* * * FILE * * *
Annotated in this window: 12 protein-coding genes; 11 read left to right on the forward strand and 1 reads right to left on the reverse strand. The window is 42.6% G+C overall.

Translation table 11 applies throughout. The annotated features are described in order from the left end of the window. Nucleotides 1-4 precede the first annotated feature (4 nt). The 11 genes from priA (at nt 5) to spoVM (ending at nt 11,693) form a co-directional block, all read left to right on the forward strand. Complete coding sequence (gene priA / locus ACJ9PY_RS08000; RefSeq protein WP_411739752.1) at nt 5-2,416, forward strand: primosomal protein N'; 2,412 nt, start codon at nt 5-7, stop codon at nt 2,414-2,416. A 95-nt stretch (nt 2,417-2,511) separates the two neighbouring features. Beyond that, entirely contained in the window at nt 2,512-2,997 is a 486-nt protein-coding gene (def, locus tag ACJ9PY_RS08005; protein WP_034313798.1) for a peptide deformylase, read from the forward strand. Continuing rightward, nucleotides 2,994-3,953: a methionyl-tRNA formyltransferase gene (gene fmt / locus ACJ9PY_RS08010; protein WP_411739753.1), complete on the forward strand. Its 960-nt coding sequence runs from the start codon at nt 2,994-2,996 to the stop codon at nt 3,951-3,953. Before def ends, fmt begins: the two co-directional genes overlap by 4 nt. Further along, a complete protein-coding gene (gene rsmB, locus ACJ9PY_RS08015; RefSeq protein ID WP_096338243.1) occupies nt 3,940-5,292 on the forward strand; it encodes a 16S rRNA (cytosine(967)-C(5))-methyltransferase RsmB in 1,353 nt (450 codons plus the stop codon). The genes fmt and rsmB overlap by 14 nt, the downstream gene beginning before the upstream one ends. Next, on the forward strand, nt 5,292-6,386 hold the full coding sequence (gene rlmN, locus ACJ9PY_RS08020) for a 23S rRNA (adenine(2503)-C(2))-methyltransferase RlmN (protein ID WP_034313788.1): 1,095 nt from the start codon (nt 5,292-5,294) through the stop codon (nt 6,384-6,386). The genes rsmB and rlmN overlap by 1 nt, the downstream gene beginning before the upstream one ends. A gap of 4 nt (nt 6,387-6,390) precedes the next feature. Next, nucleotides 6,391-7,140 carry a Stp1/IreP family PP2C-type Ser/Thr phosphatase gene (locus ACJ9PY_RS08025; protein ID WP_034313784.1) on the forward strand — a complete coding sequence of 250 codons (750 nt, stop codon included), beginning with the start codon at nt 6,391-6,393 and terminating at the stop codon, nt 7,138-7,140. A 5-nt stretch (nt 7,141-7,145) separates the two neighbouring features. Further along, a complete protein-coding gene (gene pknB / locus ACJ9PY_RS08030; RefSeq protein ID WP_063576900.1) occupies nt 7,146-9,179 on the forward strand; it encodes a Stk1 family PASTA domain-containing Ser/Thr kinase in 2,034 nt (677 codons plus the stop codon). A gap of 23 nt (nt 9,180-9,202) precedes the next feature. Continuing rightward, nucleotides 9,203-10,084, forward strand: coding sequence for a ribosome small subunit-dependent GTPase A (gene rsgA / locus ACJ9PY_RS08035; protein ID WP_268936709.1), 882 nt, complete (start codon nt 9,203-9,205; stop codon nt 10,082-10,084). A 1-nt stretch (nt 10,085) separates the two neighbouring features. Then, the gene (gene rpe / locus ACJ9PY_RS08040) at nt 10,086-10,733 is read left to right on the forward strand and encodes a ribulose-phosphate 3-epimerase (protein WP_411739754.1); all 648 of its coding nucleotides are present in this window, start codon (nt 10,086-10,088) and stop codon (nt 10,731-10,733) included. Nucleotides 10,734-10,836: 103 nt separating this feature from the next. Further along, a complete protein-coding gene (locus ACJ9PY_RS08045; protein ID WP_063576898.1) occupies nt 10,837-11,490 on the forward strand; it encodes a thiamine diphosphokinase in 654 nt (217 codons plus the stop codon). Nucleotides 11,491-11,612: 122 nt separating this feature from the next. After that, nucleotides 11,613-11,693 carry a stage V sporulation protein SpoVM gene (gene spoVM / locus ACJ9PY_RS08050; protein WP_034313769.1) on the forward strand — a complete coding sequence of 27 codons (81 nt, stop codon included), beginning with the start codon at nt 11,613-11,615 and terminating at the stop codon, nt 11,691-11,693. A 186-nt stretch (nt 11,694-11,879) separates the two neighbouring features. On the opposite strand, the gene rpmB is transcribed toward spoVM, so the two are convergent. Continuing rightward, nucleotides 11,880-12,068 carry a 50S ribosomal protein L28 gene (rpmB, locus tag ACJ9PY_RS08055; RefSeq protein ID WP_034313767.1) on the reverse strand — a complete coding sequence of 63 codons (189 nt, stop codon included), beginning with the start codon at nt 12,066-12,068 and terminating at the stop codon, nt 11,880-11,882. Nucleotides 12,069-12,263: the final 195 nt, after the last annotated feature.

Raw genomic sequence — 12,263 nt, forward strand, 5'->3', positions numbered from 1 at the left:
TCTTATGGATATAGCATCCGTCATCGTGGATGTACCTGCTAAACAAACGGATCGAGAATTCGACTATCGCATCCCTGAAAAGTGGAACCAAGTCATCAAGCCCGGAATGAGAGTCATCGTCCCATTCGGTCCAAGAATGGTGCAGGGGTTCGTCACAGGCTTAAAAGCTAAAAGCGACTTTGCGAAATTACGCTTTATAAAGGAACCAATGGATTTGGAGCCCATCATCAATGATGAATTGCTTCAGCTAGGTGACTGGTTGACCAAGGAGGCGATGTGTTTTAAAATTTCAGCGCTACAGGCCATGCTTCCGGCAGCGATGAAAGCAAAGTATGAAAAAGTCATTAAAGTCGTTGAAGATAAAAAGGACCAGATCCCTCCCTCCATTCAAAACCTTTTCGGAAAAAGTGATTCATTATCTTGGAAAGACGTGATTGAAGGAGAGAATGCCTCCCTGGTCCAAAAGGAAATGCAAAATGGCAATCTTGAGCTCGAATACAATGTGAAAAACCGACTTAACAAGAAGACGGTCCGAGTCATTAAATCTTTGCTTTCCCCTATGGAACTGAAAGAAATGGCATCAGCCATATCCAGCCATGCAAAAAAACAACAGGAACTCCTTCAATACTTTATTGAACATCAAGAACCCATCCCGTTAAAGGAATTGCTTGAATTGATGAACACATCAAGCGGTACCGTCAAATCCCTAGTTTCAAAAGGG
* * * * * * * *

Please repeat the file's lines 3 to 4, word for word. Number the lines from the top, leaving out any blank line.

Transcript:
Raw genomic sequence — 12,263 nt, forward strand, 5'->3', positions numbered from 1 at the left:
TCTTATGGATATAGCATCCGTCATCGTGGATGTACCTGCTAAACAAACGGATCGAGAATTCGACTATCGCATCCCTGAAAAGTGGAACCAAGTCATCAAGCCCGGAATGAGAGTCATCGTCCCATTCGGTCCAAGAATGGTGCAGGGGTTCGTCACAGGCTTAAAAGCTAAAAGCGACTTTGCGAAATTACGCTTTATAAAGGAACCAATGGATTTGGAGCCCATCATCAATGATGAATTGCTTCAGCTAGGTGACTGGTTGACCAAGGAGGCGATGTGTTTTAAAATTTCAGCGCTACAGGCCATGCTTCCGGCAGCGATGAAAGCAAAGTATGAAAAAGTCATTAAAGTCGTTGAAGATAAAAAGGACCAGATCCCTCCCTCCATTCAAAACCTTTTCGGAAAAAGTGATTCATTATCTTGGAAAGACGTGATTGAAGGAGAGAATGCCTCCCTGGTCCAAAAGGAAATGCAAAATGGCAATCTTGAGCTCGAATACAATGTGAAAAACCGACTTAACAAGAAGACGGTCCGAGTCATTAAATCTTTGCTTTCCCCTATGGAACTGAAAGAAATGGCATCAGCCATATCCAGCCATGCAAAAAAACAACAGGAACTCCTTCAATACTTTATTGAACATCAAGAACCCATCCCGTTAAAGGAATTGCTTGAATTGATGAACACATCAAGCGGTACCGTCAAATCCCTAGTTTCAAAAGGG